Shiloh, “where the Lord’s tabernacle stands”

Joshua 22:19 describes Shiloh as the place “where the LORD’S tabernacle stands.” During the midst of the allocation of the land to the various tribes of Israel, all of them gathered at Shiloh (Shilo) and set up the tent of meeting or tabernacle (Hebrew mishkan) (Joshua 18:1), which is also called the house of God in Joshua 18:31. Here they made the final division of the land (Joshua 18:8-10).

Then the whole congregation of the people of Israel assembled at Shiloh and set up the tent of meeting there. The land lay subdued before them. (Joshua 18:1 ESV)

The area where the tabernacle is thought to have stood on the north side of the tel as it looked in 2013, and about the same when I saw it earlier this year,  is shown in our first photo. Other scholars place the tabernacle on the summit of the tel, and some on the south end of the tel. Dr. Scott Stripling, the current excavator, suggests that it was first on the summit and later relocated to either the north or the south. (See link to his work below.)

A popular view is that the tabernacle, or tent of meeting, stood here for many years. Photo by Ferrell Jenkins.

A popular view is that the tabernacle, or tent of meeting, stood in this area of Shiloh for many years. Photo by Ferrell Jenkins.

Below is a photo of the tabernacle in the wilderness in the park at Timna, a few miles north of Eilat. These photos are not high-resolution but are suitable for use in teaching presentations.

The tabernacle in the wilderness as shown at Timna near Eilat, Israel. Oil adaptation from a photograph. FerrellJenkins.blog.

The tabernacle in the wilderness as shown at Timna near Eilat, Israel. Oil adaptation from a photograph by Ferrell Jenkins.

Our next photo shows a section of the Canaanite wall (1640-1600 B.C.), and below it a portion of the Iron Age wall with a couple of large clay jugs from the Canaanite period. The massive Canaanite walls remind us of the repeated statement of Moses in Deuteronomy.

The cities are great and fortified up to heaven. (Deuteronomy 1:28; cf. 3:5; 9:1, et al.  ESV)

The Canaanites had a glacis on the outside of the wall. The Israelites had to remove part of it to build their wall. Price defines a glacis as “a natural or artificial slope found in ancient fortified cities, usually employed for defensive purposes.” (Price, Randall. Zondervan Handbook of Biblical Archaeology, p. 353.)

The wall of large stones at the back of the photo is a Cannanite Wall (Middle Bronze - 1650-1600 B.C. The lower wall in the foreground is from the Iron Age. This would include the time of Eli and Samuel. Photo by Ferrell Jenkins.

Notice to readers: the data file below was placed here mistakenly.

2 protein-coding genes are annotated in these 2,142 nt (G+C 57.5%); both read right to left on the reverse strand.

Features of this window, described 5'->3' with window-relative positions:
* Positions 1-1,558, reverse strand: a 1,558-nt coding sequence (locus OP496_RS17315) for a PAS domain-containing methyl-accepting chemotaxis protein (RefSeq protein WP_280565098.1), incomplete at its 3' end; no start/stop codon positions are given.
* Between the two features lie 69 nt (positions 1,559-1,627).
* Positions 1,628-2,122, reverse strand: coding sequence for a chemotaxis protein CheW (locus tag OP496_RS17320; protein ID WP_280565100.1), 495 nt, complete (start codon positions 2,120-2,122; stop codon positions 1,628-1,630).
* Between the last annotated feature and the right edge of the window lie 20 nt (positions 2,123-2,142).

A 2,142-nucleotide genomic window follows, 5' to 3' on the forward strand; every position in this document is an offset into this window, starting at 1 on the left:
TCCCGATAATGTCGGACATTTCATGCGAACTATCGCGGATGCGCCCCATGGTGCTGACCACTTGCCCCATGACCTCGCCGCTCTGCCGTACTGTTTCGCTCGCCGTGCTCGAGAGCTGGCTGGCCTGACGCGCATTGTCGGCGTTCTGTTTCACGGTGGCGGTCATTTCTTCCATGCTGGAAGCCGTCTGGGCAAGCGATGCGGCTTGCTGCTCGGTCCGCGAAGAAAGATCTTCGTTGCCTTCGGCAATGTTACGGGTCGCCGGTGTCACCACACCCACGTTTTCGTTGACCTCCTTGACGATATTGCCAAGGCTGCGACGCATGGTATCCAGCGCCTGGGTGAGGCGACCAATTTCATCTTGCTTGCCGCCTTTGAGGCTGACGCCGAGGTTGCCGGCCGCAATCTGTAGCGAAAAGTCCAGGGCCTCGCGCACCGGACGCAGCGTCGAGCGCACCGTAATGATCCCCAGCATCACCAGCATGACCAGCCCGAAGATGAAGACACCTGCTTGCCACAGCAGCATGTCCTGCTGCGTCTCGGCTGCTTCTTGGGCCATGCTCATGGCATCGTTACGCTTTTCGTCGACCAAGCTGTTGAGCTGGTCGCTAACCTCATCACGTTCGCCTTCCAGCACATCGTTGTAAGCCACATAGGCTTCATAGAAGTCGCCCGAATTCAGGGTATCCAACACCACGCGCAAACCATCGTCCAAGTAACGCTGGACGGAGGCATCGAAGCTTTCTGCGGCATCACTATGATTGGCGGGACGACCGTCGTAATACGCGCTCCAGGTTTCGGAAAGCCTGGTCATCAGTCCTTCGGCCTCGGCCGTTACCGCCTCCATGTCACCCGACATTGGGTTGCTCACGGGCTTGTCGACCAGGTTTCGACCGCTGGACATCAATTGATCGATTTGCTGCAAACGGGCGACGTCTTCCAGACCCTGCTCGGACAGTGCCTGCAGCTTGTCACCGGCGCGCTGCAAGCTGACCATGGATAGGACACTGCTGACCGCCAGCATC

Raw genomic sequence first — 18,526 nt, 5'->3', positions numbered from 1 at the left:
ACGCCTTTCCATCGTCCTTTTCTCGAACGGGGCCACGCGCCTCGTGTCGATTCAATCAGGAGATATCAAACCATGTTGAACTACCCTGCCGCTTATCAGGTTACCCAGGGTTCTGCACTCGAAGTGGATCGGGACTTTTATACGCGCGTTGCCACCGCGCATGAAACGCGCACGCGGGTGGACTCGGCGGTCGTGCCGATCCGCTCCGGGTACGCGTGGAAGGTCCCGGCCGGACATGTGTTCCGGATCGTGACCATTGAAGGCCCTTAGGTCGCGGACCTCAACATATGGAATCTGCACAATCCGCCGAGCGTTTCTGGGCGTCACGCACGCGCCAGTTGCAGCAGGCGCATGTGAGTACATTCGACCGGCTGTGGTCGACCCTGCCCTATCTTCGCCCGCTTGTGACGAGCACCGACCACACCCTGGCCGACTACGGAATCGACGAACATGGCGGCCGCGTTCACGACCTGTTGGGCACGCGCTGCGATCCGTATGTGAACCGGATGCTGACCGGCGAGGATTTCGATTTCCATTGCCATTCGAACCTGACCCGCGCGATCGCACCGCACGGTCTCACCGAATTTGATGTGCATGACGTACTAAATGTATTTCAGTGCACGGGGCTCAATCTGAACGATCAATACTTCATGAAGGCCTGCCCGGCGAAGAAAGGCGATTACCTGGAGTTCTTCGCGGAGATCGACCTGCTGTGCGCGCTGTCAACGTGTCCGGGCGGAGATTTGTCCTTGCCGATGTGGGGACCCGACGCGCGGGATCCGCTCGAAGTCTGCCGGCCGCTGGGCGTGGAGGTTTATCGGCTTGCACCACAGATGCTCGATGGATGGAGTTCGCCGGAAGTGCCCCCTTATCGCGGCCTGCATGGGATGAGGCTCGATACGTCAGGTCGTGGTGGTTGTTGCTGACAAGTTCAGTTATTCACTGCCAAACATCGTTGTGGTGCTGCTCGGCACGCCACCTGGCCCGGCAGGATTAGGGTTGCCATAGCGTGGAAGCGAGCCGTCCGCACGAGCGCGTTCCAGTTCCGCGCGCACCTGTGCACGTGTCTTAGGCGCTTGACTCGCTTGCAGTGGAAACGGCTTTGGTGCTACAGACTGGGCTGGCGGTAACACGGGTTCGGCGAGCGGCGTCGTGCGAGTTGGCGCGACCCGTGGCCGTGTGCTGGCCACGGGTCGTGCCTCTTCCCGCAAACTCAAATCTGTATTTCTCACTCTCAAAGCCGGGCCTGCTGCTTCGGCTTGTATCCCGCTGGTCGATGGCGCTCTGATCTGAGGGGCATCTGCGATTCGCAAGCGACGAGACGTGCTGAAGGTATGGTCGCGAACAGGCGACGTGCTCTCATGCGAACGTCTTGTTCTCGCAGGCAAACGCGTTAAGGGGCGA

The wall of large stones at the back of the photo is a Cannanite Wall (Middle Bronze – 1650-1600 B.C. The lower walls in the foreground is from Iron Age I houses from the time of Samuel, but the large clay jars, several of which were found in storage rooms, belong to the Canaanite period. Photo by Ferrell Jenkins.

Last Sunday I was listening to a sermon about Hannah as she prayed to the LORD for a son at Shiloh. Eli the priest observed her praying silently, and told her that God would grant her petition. In due time Samuel was born to Hannah and her husband Elkanah. In what many would see as an unusual move, Hannah promised her son to the service of the LORD.

Taking a sacrifice to the tabernacle in Shiloh this couple brought “a three-year-old bull, an ephah of flour, and a skin of wine” (1 Sam. 1:24 ESV), and the son that she had promised to the LORD. She tells Eli that she has lent the son to the LORD for as long as he lived. Elkanah and his wife went home to Ramah, but Samuel stayed at Shiloh and ministered to the LORD in the presence of Eli the priest.

Samuel would become the last of the judges of Israel, and the first of the prophets (Acts 3:24; 13:20). As a prophet he would anoint both Saul and David as kings of Israel. Two books of the Old Testament are named for him.

I wish to close with a notice of the reference in 1 Samuel 2:13-14. The text reads,

The custom of the priests with the people was that when any man offered sacrifice, the priest’s servant would come, while the meat was boiling, with a three-pronged fork in his hand, and he would thrust it into the pan or kettle or cauldron or pot. All that the fork brought up the priest would take for himself. This is what they did at Shiloh to all the Israelites who came there. (1 Sam. 2:13-14 ESV)

We have archaeological examples of these three-pronged forks used in connection with sacrificial offerings at pagan sites. Notice this example displayed in the Israel Museum.

Trident and tongs from Acco displayed in the Israel Museum. Photo by Ferrell Jenkins.

Trident (three-pronged fork) and tongs from Akko displayed in the Israel Museum (14-13 century B.C.). Photo by Ferrell Jenkins.

The 2018 excavation at Shiloh, under the sponsorship of the Associates for Biblical Research, and directed by Dr. Scott Stripling, is in its second week. A report on the first week and links to the work from last year may be read here.

One response to “Shiloh, “where the Lord’s tabernacle stands”

  1. I thought the sacrifices were burn’ton the altar. when were they boiled? thanks

Leave a Reply

Please log in using one of these methods to post your comment:

WordPress.com Logo

You are commenting using your WordPress.com account. Log Out /  Change )

Google+ photo

You are commenting using your Google+ account. Log Out /  Change )

Twitter picture

You are commenting using your Twitter account. Log Out /  Change )

Facebook photo

You are commenting using your Facebook account. Log Out /  Change )

Connecting to %s

This site uses Akismet to reduce spam. Learn how your comment data is processed.